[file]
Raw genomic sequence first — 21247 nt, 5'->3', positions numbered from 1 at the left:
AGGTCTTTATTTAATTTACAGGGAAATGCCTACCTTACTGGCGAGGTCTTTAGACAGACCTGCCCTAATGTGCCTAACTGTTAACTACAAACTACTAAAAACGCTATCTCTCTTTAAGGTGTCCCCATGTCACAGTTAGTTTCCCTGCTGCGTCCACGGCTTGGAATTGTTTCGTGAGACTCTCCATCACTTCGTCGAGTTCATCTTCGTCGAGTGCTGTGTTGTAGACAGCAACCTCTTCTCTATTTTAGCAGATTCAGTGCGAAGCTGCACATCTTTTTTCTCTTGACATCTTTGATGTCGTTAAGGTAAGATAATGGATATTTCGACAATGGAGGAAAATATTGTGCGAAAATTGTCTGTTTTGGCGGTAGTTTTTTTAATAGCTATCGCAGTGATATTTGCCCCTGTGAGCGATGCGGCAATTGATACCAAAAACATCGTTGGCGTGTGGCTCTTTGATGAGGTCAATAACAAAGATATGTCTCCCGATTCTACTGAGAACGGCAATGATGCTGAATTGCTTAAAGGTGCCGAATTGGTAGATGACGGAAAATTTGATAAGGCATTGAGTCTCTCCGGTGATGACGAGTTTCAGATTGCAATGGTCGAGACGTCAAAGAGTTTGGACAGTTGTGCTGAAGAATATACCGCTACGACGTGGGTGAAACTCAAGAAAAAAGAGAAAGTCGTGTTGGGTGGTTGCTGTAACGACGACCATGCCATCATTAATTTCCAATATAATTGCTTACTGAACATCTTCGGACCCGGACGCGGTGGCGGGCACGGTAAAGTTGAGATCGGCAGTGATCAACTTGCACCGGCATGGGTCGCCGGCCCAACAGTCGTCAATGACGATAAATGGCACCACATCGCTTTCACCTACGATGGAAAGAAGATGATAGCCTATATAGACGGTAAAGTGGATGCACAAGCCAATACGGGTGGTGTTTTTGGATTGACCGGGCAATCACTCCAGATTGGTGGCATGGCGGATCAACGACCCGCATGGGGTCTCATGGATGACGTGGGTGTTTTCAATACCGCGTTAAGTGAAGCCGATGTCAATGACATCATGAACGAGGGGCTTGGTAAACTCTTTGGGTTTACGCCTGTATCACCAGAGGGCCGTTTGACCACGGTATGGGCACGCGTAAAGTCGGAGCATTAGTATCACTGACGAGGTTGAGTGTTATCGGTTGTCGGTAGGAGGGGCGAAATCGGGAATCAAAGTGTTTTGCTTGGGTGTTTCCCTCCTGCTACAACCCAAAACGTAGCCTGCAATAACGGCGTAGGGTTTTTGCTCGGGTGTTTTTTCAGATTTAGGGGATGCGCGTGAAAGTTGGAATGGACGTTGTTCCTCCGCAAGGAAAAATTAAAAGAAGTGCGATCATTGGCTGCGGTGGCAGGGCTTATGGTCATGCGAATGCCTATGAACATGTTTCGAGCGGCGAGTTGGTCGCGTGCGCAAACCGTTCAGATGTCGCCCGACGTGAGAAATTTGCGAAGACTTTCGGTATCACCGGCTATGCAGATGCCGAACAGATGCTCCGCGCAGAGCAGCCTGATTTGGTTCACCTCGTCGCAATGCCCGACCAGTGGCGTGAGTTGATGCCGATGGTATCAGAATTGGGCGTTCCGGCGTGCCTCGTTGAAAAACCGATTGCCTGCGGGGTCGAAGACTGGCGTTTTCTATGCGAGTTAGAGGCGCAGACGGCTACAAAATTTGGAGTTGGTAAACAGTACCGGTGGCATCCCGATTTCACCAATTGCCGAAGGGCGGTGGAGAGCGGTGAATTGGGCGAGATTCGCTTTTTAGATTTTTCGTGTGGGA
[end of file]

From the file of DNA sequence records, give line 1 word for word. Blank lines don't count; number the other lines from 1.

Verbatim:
Raw genomic sequence first — 21247 nt, 5'->3', positions numbered from 1 at the left: